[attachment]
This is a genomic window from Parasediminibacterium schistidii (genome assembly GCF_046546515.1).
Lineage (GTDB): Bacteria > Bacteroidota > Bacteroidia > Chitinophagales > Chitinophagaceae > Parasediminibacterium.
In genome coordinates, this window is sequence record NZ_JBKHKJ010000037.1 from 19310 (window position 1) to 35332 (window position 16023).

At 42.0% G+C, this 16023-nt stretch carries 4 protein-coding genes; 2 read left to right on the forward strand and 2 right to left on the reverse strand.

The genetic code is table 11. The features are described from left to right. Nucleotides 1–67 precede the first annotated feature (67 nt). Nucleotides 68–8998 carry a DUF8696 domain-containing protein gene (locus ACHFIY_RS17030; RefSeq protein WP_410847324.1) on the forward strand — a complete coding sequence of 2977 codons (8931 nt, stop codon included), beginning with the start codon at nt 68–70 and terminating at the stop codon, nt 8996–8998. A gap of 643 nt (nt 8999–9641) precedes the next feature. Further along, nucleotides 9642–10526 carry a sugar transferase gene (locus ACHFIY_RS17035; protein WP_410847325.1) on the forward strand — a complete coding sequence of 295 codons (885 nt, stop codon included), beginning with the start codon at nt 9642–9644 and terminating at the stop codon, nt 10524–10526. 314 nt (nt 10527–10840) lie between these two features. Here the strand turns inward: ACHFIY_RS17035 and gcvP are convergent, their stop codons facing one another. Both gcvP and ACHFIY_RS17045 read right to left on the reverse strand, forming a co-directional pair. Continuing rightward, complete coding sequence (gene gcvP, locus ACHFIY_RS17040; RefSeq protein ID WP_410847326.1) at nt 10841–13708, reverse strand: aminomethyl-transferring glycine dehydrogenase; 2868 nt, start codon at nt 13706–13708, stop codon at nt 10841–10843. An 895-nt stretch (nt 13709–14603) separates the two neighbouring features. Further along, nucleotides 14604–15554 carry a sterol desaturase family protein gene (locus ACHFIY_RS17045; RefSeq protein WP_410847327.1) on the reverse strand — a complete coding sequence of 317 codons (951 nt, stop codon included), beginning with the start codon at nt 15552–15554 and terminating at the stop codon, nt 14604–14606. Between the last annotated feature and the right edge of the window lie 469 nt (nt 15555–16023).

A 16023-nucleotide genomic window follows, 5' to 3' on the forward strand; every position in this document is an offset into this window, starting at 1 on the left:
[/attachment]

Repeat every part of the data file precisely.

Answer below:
This is a genomic window from Parasediminibacterium schistidii (genome assembly GCF_046546515.1).
Lineage (GTDB): Bacteria > Bacteroidota > Bacteroidia > Chitinophagales > Chitinophagaceae > Parasediminibacterium.
In genome coordinates, this window is sequence record NZ_JBKHKJ010000037.1 from 19310 (window position 1) to 35332 (window position 16023).

At 42.0% G+C, this 16023-nt stretch carries 4 protein-coding genes; 2 read left to right on the forward strand and 2 right to left on the reverse strand.

The genetic code is table 11. The features are described from left to right. Nucleotides 1–67 precede the first annotated feature (67 nt). Nucleotides 68–8998 carry a DUF8696 domain-containing protein gene (locus ACHFIY_RS17030; RefSeq protein WP_410847324.1) on the forward strand — a complete coding sequence of 2977 codons (8931 nt, stop codon included), beginning with the start codon at nt 68–70 and terminating at the stop codon, nt 8996–8998. A gap of 643 nt (nt 8999–9641) precedes the next feature. Further along, nucleotides 9642–10526 carry a sugar transferase gene (locus ACHFIY_RS17035; protein WP_410847325.1) on the forward strand — a complete coding sequence of 295 codons (885 nt, stop codon included), beginning with the start codon at nt 9642–9644 and terminating at the stop codon, nt 10524–10526. 314 nt (nt 10527–10840) lie between these two features. Here the strand turns inward: ACHFIY_RS17035 and gcvP are convergent, their stop codons facing one another. Both gcvP and ACHFIY_RS17045 read right to left on the reverse strand, forming a co-directional pair. Continuing rightward, complete coding sequence (gene gcvP, locus ACHFIY_RS17040; RefSeq protein ID WP_410847326.1) at nt 10841–13708, reverse strand: aminomethyl-transferring glycine dehydrogenase; 2868 nt, start codon at nt 13706–13708, stop codon at nt 10841–10843. An 895-nt stretch (nt 13709–14603) separates the two neighbouring features. Further along, nucleotides 14604–15554 carry a sterol desaturase family protein gene (locus ACHFIY_RS17045; RefSeq protein WP_410847327.1) on the reverse strand — a complete coding sequence of 317 codons (951 nt, stop codon included), beginning with the start codon at nt 15552–15554 and terminating at the stop codon, nt 14604–14606. Between the last annotated feature and the right edge of the window lie 469 nt (nt 15555–16023).

A 16023-nucleotide genomic window follows, 5' to 3' on the forward strand; every position in this document is an offset into this window, starting at 1 on the left: